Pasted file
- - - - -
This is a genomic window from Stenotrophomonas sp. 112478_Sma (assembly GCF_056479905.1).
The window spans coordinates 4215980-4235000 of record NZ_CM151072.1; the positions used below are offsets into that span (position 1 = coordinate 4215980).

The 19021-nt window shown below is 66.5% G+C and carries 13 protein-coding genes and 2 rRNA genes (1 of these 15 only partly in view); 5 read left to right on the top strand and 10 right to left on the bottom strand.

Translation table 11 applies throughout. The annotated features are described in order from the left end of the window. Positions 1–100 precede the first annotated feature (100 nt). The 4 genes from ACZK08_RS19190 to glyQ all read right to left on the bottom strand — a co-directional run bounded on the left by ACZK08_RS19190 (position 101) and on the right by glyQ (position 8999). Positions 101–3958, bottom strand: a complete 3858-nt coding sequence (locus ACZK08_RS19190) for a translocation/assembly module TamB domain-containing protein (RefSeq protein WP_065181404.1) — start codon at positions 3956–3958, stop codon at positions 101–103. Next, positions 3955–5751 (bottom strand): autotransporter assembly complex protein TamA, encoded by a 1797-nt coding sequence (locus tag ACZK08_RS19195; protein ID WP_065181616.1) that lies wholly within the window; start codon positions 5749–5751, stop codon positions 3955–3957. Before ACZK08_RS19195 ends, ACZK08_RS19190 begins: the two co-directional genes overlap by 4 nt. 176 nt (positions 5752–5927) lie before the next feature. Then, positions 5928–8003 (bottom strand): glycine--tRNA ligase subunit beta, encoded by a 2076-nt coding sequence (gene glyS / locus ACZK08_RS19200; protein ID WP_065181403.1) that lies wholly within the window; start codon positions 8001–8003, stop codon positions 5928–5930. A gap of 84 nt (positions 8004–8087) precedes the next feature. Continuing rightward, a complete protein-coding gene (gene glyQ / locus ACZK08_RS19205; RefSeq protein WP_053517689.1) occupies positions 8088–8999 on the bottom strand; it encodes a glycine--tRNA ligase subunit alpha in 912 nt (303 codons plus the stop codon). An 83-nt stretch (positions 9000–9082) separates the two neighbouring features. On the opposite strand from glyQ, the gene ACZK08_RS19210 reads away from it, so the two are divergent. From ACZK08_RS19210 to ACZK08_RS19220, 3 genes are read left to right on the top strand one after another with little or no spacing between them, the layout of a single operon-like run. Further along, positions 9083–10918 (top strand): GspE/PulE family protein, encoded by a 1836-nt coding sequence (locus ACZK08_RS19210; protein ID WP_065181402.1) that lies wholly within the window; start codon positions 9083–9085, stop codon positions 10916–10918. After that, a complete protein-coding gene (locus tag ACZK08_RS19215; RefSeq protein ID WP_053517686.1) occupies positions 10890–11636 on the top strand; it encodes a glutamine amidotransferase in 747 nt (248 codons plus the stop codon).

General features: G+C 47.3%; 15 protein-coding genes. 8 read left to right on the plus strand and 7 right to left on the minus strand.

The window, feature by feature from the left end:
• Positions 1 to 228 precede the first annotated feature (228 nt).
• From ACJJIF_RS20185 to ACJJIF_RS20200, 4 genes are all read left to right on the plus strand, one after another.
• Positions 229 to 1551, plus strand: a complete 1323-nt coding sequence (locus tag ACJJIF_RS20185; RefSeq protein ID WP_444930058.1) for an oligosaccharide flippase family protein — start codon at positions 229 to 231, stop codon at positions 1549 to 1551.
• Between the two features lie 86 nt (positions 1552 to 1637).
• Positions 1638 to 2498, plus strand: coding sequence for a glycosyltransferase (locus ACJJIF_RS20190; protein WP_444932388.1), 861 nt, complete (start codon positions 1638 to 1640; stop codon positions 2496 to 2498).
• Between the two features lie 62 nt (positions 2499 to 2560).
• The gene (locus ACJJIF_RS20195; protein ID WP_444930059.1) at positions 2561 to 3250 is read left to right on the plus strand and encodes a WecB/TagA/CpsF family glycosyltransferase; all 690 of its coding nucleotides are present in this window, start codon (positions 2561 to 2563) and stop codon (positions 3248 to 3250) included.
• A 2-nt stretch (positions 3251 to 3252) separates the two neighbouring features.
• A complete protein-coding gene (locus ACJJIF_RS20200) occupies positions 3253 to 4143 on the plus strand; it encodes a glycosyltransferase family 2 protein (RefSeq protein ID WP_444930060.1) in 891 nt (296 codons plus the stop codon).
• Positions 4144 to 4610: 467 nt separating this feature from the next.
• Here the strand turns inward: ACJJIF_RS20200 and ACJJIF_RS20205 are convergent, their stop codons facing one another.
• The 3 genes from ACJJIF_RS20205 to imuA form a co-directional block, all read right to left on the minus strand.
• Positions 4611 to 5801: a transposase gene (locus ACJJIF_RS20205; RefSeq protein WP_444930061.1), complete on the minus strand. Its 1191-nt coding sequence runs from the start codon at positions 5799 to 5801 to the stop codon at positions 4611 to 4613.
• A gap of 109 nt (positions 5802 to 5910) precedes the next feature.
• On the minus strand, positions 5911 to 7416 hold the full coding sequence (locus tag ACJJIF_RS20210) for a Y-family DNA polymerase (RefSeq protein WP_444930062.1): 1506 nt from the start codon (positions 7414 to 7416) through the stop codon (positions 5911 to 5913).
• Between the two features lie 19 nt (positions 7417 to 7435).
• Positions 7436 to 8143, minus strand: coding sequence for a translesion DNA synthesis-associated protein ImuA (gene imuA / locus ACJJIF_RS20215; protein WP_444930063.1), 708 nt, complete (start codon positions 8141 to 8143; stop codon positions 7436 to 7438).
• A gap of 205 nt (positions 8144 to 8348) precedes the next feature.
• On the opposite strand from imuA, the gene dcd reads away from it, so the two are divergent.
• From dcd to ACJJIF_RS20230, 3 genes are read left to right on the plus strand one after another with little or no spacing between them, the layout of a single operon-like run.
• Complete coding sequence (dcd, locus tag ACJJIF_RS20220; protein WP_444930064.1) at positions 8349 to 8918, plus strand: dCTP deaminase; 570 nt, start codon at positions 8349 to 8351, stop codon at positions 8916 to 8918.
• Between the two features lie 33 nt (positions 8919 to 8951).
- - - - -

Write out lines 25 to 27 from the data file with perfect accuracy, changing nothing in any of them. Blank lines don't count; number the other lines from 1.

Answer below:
• On the opposite strand from imuA, the gene dcd reads away from it, so the two are divergent.
• From dcd to ACJJIF_RS20230, 3 genes are read left to right on the plus strand one after another with little or no spacing between them, the layout of a single operon-like run.
• Complete coding sequence (dcd, locus tag ACJJIF_RS20220; protein WP_444930064.1) at positions 8349 to 8918, plus strand: dCTP deaminase; 570 nt, start codon at positions 8349 to 8351, stop codon at positions 8916 to 8918.